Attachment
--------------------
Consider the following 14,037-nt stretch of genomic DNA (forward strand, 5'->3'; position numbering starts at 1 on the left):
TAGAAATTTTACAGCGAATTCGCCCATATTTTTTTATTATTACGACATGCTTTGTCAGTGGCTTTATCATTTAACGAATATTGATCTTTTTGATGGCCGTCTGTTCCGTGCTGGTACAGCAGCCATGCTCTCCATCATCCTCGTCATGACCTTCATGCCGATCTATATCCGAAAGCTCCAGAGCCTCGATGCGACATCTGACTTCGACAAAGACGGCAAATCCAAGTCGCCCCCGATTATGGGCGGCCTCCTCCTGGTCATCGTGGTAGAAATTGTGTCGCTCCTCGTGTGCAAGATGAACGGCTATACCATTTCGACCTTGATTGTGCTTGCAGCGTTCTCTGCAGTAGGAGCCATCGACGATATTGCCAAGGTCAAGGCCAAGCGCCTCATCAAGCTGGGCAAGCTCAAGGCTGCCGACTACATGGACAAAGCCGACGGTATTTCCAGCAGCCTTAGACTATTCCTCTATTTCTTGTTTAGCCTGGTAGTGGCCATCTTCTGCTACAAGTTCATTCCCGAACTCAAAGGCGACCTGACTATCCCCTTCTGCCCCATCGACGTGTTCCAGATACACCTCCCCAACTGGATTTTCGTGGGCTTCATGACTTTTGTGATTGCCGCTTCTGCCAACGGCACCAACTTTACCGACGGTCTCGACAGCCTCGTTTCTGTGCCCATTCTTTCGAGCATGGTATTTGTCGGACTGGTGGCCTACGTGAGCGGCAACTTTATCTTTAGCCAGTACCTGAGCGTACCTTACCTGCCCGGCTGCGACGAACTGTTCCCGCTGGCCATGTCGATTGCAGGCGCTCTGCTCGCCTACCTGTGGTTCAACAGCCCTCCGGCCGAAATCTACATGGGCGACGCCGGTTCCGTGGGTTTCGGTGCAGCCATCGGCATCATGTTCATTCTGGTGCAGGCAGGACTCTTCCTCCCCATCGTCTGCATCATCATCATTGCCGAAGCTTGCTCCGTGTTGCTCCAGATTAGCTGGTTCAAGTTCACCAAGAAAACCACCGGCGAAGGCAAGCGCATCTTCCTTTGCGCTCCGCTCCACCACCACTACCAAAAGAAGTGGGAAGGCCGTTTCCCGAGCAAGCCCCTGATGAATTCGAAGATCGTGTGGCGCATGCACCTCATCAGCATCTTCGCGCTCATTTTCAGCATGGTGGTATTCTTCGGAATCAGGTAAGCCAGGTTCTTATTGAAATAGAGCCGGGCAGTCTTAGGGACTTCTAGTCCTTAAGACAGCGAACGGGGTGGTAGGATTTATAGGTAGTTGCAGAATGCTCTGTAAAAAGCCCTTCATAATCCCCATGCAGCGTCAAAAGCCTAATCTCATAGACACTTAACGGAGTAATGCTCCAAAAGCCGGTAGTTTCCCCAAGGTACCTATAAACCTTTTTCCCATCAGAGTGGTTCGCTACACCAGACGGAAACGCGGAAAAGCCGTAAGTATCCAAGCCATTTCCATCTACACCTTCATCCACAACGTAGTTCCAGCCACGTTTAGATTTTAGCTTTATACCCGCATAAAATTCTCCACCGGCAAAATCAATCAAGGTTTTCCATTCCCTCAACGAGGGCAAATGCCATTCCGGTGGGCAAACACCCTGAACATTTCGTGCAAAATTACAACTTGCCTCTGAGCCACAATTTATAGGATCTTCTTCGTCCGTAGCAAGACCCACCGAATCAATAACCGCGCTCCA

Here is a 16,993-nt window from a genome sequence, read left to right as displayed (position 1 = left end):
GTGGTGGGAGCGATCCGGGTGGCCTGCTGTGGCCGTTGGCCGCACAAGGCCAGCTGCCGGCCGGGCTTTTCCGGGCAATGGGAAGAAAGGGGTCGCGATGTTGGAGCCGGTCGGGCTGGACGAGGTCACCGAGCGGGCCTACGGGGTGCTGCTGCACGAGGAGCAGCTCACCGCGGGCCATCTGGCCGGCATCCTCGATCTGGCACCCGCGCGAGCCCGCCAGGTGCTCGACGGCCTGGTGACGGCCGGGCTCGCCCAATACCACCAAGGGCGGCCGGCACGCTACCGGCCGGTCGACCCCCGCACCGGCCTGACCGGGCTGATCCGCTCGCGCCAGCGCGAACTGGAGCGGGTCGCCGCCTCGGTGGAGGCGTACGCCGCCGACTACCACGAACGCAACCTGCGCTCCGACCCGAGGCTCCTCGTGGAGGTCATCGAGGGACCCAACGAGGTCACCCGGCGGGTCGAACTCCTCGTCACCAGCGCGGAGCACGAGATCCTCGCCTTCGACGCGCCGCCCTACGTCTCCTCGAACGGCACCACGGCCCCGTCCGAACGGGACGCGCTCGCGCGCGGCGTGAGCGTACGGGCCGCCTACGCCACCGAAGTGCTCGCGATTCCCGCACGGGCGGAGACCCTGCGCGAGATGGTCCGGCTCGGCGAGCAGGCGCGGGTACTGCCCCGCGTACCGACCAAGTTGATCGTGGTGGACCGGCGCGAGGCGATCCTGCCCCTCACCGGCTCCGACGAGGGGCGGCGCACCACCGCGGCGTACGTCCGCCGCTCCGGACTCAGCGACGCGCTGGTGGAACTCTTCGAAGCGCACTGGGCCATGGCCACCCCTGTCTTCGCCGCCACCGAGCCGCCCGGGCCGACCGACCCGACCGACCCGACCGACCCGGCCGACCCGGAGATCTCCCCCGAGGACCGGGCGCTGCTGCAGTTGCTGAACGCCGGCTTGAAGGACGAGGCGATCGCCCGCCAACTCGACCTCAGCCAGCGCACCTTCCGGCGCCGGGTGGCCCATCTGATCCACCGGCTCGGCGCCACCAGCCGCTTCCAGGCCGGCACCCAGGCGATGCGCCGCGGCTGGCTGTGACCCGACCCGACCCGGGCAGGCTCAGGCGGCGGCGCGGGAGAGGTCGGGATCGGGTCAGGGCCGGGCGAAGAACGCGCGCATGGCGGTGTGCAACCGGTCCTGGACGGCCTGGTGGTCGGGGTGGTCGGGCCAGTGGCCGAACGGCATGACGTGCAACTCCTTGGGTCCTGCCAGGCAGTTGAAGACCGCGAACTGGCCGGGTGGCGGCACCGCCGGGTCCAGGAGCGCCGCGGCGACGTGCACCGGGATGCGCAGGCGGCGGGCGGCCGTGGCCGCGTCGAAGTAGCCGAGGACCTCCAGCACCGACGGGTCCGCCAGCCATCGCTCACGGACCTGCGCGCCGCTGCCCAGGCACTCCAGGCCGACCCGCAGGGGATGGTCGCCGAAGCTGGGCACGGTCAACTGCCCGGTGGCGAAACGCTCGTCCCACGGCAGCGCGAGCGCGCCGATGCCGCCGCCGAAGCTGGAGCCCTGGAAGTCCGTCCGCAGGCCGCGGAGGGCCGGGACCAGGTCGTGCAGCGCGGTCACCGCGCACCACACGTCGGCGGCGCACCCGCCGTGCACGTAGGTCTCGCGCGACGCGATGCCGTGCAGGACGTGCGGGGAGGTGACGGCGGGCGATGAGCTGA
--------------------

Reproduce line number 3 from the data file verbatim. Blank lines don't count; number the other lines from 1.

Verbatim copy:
Here is a 16,993-nt window from a genome sequence, read left to right as displayed (position 1 = left end):